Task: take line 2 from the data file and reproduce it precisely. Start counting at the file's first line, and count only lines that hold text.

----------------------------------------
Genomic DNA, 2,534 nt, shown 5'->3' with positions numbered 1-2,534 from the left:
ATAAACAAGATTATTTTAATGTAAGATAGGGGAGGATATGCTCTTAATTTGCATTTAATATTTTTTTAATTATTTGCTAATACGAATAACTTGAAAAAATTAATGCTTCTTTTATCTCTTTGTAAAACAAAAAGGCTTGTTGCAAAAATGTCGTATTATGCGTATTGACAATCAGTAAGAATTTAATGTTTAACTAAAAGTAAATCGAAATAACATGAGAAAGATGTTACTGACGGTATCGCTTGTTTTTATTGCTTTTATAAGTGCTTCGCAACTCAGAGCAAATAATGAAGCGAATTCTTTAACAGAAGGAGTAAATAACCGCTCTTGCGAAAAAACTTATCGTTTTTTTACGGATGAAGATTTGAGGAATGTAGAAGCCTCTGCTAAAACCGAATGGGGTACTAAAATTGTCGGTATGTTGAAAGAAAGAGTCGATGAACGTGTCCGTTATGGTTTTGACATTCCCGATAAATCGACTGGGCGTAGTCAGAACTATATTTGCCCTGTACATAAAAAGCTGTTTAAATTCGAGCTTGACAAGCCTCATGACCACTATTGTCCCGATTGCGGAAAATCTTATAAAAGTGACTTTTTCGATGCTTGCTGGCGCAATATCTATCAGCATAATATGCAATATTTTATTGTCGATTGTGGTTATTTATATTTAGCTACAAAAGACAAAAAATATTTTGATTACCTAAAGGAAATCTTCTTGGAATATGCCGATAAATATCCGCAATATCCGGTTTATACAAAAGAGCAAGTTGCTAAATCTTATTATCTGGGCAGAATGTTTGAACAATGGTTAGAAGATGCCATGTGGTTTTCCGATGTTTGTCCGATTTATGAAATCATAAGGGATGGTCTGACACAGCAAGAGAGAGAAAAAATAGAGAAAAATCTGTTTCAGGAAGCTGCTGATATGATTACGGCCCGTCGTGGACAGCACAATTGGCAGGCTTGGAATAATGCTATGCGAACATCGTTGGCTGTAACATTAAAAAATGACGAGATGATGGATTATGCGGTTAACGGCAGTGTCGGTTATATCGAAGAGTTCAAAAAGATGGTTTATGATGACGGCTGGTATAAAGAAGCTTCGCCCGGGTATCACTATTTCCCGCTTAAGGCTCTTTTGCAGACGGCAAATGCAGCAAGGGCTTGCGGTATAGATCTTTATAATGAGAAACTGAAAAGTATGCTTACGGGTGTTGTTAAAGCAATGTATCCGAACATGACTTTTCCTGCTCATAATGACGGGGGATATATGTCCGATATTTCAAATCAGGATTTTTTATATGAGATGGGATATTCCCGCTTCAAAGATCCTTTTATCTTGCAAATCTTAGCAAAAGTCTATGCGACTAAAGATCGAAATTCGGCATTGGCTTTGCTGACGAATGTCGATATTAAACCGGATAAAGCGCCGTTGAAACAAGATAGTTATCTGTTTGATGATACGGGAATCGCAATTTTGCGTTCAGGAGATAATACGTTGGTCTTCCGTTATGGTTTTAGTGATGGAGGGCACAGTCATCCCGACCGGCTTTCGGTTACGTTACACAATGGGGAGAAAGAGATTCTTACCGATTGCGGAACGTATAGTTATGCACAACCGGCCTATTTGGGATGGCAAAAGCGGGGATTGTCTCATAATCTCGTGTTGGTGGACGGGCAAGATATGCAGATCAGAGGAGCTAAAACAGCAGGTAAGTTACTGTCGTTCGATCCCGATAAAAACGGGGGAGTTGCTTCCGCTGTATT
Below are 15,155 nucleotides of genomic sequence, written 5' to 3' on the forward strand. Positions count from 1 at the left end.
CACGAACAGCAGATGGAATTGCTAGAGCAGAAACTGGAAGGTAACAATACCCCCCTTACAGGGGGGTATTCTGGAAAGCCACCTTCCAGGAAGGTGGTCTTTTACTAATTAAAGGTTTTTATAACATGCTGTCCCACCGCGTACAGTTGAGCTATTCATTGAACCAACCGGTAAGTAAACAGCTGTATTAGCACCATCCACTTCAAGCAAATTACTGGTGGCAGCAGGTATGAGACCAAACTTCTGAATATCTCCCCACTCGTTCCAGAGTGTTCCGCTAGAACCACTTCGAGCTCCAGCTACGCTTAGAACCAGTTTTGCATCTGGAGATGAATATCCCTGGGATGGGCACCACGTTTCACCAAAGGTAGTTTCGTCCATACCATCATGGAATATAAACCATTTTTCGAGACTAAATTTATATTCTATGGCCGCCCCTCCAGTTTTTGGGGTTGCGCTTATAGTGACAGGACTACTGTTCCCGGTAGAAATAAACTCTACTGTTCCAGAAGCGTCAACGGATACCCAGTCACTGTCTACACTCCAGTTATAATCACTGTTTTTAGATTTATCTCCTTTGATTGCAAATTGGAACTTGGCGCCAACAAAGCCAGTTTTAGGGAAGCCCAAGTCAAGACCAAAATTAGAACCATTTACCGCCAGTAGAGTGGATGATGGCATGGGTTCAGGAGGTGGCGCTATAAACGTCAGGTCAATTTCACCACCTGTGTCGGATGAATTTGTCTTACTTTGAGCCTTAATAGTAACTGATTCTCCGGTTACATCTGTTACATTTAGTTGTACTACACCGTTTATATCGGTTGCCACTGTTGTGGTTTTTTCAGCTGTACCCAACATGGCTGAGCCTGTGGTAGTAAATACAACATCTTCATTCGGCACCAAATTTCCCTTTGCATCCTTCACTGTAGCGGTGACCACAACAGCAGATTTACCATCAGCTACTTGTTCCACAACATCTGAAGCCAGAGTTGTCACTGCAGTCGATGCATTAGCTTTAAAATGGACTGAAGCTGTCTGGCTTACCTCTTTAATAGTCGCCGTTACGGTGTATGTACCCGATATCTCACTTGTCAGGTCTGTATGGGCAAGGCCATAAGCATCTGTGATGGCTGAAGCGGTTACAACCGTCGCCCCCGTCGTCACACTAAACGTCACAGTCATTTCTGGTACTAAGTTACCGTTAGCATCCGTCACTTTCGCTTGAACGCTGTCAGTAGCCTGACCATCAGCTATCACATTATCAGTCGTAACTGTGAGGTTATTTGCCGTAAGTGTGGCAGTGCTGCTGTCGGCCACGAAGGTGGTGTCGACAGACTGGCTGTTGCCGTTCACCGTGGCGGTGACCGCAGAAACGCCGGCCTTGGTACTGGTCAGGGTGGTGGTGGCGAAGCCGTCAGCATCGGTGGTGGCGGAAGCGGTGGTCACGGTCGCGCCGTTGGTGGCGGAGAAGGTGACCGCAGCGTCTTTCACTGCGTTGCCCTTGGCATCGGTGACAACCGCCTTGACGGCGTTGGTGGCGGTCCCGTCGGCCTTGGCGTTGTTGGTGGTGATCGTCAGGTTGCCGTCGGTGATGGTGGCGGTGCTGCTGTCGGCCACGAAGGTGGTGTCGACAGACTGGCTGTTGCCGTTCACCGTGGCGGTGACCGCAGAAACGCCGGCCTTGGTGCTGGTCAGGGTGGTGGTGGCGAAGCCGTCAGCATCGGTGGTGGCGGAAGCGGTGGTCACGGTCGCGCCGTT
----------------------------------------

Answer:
ATAAACAAGATTATTTTAATGTAAGATAGGGGAGGATATGCTCTTAATTTGCATTTAATATTTTTTTAATTATTTGCTAATACGAATAACTTGAAAAAATTAATGCTTCTTTTATCTCTTTGTAAAACAAAAAGGCTTGTTGCAAAAATGTCGTATTATGCGTATTGACAATCAGTAAGAATTTAATGTTTAACTAAAAGTAAATCGAAATAACATGAGAAAGATGTTACTGACGGTATCGCTTGTTTTTATTGCTTTTATAAGTGCTTCGCAACTCAGAGCAAATAATGAAGCGAATTCTTTAACAGAAGGAGTAAATAACCGCTCTTGCGAAAAAACTTATCGTTTTTTTACGGATGAAGATTTGAGGAATGTAGAAGCCTCTGCTAAAACCGAATGGGGTACTAAAATTGTCGGTATGTTGAAAGAAAGAGTCGATGAACGTGTCCGTTATGGTTTTGACATTCCCGATAAATCGACTGGGCGTAGTCAGAACTATATTTGCCCTGTACATAAAAAGCTGTTTAAATTCGAGCTTGACAAGCCTCATGACCACTATTGTCCCGATTGCGGAAAATCTTATAAAAGTGACTTTTTCGATGCTTGCTGGCGCAATATCTATCAGCATAATATGCAATATTTTATTGTCGATTGTGGTTATTTATATTTAGCTACAAAAGACAAAAAATATTTTGATTACCTAAAGGAAATCTTCTTGGAATATGCCGATAAATATCCGCAATATCCGGTTTATACAAAAGAGCAAGTTGCTAAATCTTATTATCTGGGCAGAATGTTTGAACAATGGTTAGAAGATGCCATGTGGTTTTCCGATGTTTGTCCGATTTATGAAATCATAAGGGATGGTCTGACACAGCAAGAGAGAGAAAAAATAGAGAAAAATCTGTTTCAGGAAGCTGCTGATATGATTACGGCCCGTCGTGGACAGCACAATTGGCAGGCTTGGAATAATGCTATGCGAACATCGTTGGCTGTAACATTAAAAAATGACGAGATGATGGATTATGCGGTTAACGGCAGTGTCGGTTATATCGAAGAGTTCAAAAAGATGGTTTATGATGACGGCTGGTATAAAGAAGCTTCGCCCGGGTATCACTATTTCCCGCTTAAGGCTCTTTTGCAGACGGCAAATGCAGCAAGGGCTTGCGGTATAGATCTTTATAATGAGAAACTGAAAAGTATGCTTACGGGTGTTGTTAAAGCAATGTATCCGAACATGACTTTTCCTGCTCATAATGACGGGGGATATATGTCCGATATTTCAAATCAGGATTTTTTATATGAGATGGGATATTCCCGCTTCAAAGATCCTTTTATCTTGCAAATCTTAGCAAAAGTCTATGCGACTAAAGATCGAAATTCGGCATTGGCTTTGCTGACGAATGTCGATATTAAACCGGATAAAGCGCCGTTGAAACAAGATAGTTATCTGTTTGATGATACGGGAATCGCAATTTTGCGTTCAGGAGATAATACGTTGGTCTTCCGTTATGGTTTTAGTGATGGAGGGCACAGTCATCCCGACCGGCTTTCGGTTACGTTACACAATGGGGAGAAAGAGATTCTTACCGATTGCGGAACGTATAGTTATGCACAACCGGCCTATTTGGGATGGCAAAAGCGGGGATTGTCTCATAATCTCGTGTTGGTGGACGGGCAAGATATGCAGATCAGAGGAGCTAAAACAGCAGGTAAGTTACTGTCGTTCGATCCCGATAAAAACGGGGGAGTTGCTTCCGCTGTATT